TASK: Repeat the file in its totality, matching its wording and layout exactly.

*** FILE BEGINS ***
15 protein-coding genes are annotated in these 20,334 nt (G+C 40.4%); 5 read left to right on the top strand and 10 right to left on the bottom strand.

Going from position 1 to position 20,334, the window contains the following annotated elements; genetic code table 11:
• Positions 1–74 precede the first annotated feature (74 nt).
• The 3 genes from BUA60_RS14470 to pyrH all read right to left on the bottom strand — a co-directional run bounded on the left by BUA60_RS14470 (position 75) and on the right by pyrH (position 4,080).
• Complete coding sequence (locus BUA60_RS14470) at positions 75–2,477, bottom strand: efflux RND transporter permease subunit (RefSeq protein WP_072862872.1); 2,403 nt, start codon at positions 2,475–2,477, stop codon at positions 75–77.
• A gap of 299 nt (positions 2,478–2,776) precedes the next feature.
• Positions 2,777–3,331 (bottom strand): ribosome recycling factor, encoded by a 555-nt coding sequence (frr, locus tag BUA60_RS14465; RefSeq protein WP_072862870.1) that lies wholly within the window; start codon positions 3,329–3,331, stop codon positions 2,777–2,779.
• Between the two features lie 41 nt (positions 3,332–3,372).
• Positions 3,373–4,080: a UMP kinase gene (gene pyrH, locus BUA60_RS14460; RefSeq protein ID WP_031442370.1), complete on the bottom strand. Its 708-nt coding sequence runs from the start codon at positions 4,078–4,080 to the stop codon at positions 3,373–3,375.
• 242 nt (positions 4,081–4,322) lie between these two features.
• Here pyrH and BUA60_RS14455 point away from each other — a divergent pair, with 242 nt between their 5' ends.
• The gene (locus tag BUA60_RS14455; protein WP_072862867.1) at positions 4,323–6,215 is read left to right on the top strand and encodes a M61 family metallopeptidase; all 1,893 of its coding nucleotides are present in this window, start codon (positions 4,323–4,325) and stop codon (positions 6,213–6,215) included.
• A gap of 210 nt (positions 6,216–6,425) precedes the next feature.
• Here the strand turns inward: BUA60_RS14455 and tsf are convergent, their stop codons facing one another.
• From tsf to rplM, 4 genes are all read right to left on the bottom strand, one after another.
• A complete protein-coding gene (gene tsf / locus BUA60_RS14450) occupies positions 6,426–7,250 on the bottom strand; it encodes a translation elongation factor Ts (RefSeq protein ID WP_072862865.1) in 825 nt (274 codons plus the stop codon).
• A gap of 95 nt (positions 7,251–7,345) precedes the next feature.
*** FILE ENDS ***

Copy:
15 protein-coding genes are annotated in these 20,334 nt (G+C 40.4%); 5 read left to right on the top strand and 10 right to left on the bottom strand.

Going from position 1 to position 20,334, the window contains the following annotated elements; genetic code table 11:
• Positions 1–74 precede the first annotated feature (74 nt).
• The 3 genes from BUA60_RS14470 to pyrH all read right to left on the bottom strand — a co-directional run bounded on the left by BUA60_RS14470 (position 75) and on the right by pyrH (position 4,080).
• Complete coding sequence (locus BUA60_RS14470) at positions 75–2,477, bottom strand: efflux RND transporter permease subunit (RefSeq protein WP_072862872.1); 2,403 nt, start codon at positions 2,475–2,477, stop codon at positions 75–77.
• A gap of 299 nt (positions 2,478–2,776) precedes the next feature.
• Positions 2,777–3,331 (bottom strand): ribosome recycling factor, encoded by a 555-nt coding sequence (frr, locus tag BUA60_RS14465; RefSeq protein WP_072862870.1) that lies wholly within the window; start codon positions 3,329–3,331, stop codon positions 2,777–2,779.
• Between the two features lie 41 nt (positions 3,332–3,372).
• Positions 3,373–4,080: a UMP kinase gene (gene pyrH, locus BUA60_RS14460; RefSeq protein ID WP_031442370.1), complete on the bottom strand. Its 708-nt coding sequence runs from the start codon at positions 4,078–4,080 to the stop codon at positions 3,373–3,375.
• 242 nt (positions 4,081–4,322) lie between these two features.
• Here pyrH and BUA60_RS14455 point away from each other — a divergent pair, with 242 nt between their 5' ends.
• The gene (locus tag BUA60_RS14455; protein WP_072862867.1) at positions 4,323–6,215 is read left to right on the top strand and encodes a M61 family metallopeptidase; all 1,893 of its coding nucleotides are present in this window, start codon (positions 4,323–4,325) and stop codon (positions 6,213–6,215) included.
• A gap of 210 nt (positions 6,216–6,425) precedes the next feature.
• Here the strand turns inward: BUA60_RS14455 and tsf are convergent, their stop codons facing one another.
• From tsf to rplM, 4 genes are all read right to left on the bottom strand, one after another.
• A complete protein-coding gene (gene tsf / locus BUA60_RS14450) occupies positions 6,426–7,250 on the bottom strand; it encodes a translation elongation factor Ts (RefSeq protein ID WP_072862865.1) in 825 nt (274 codons plus the stop codon).
• A gap of 95 nt (positions 7,251–7,345) precedes the next feature.